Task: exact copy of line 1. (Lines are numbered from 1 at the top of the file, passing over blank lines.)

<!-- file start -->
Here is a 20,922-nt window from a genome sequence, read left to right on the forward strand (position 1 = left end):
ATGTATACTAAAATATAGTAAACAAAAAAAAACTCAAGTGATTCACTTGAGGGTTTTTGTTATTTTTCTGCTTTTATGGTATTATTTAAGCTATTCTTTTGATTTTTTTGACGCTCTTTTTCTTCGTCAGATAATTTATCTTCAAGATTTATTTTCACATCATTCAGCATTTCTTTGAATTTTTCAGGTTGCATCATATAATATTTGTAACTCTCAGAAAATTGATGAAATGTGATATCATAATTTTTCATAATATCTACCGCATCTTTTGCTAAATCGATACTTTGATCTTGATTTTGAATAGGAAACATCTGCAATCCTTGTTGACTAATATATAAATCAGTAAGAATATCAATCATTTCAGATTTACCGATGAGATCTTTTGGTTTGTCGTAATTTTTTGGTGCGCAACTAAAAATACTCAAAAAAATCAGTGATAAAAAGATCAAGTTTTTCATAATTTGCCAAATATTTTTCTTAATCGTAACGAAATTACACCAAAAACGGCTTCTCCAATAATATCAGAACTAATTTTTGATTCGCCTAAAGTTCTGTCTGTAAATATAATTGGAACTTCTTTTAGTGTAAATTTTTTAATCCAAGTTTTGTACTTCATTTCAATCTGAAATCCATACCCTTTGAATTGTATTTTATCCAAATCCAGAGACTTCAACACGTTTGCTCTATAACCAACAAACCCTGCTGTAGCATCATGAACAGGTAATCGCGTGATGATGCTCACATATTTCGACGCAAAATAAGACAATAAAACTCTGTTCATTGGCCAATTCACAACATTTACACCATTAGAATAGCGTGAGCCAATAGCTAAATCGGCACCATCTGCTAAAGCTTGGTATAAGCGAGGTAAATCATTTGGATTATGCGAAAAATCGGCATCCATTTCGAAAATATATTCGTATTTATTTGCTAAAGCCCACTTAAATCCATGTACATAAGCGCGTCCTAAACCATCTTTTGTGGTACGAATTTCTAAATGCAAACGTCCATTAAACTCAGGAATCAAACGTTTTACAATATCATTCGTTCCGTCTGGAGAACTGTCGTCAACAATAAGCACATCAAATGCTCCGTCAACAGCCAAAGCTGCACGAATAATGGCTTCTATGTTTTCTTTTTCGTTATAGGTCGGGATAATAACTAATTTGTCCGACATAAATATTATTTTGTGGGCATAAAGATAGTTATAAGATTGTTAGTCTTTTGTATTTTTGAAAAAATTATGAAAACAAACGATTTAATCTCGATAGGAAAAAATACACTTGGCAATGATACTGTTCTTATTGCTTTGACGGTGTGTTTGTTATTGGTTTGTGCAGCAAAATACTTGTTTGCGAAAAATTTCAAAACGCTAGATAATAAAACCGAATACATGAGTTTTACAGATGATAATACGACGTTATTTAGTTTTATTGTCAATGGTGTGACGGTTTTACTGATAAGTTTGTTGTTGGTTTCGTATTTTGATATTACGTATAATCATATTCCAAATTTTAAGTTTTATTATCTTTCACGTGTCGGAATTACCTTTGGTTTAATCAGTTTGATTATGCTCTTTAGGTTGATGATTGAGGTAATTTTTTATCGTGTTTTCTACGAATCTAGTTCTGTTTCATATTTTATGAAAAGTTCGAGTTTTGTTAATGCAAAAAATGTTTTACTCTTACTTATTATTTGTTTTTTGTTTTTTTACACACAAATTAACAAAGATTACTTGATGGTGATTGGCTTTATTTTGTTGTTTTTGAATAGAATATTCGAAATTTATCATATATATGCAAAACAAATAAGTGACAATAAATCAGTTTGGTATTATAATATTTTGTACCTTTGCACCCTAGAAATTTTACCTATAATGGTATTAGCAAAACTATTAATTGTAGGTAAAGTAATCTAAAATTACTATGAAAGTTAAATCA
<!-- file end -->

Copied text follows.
Here is a 20,922-nt window from a genome sequence, read left to right on the forward strand (position 1 = left end):